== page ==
Carpal Tunnel Syndrome
Carpal tunnel syndrome is a condition in which one of the main nerves to the hand, the median nerve, becomes compressed or ‘trapped’ as it runs under one of the thick wrist ligaments, known as the transverse carpal ligament or flexor retinaculum. This causes tingling and numbness in the hand, usually worse during the night, and in its later stages can cause weakness of the thumb and loss of sensation in the hand.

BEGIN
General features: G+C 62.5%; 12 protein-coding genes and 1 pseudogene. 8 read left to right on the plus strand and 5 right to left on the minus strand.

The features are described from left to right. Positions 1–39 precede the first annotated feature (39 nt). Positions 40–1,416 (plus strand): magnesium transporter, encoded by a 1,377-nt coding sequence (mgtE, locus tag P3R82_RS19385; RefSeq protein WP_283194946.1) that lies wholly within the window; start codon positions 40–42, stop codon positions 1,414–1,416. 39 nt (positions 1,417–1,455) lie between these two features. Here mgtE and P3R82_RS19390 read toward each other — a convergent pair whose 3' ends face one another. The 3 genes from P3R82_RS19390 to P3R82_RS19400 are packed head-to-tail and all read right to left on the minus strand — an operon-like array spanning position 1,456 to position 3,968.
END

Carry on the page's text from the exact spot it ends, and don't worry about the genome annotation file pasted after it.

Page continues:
Although there is no identifiable cause in the majority of patients, it is relatively common particularly in patients with diabetes, thyroid dysfunction and arthritis.
In its early stages, carpal tunnel syndrome can be managed with activity modification and the use of splints. Steroid injection can give good symptomatic relief for a variable time.
Operation is considered the ‘gold standard’ treatment for carpal tunnel syndrome. This operation is usually done under local anaesthesia, and involves dividing the carpal ligament through an incision at the base of the hand.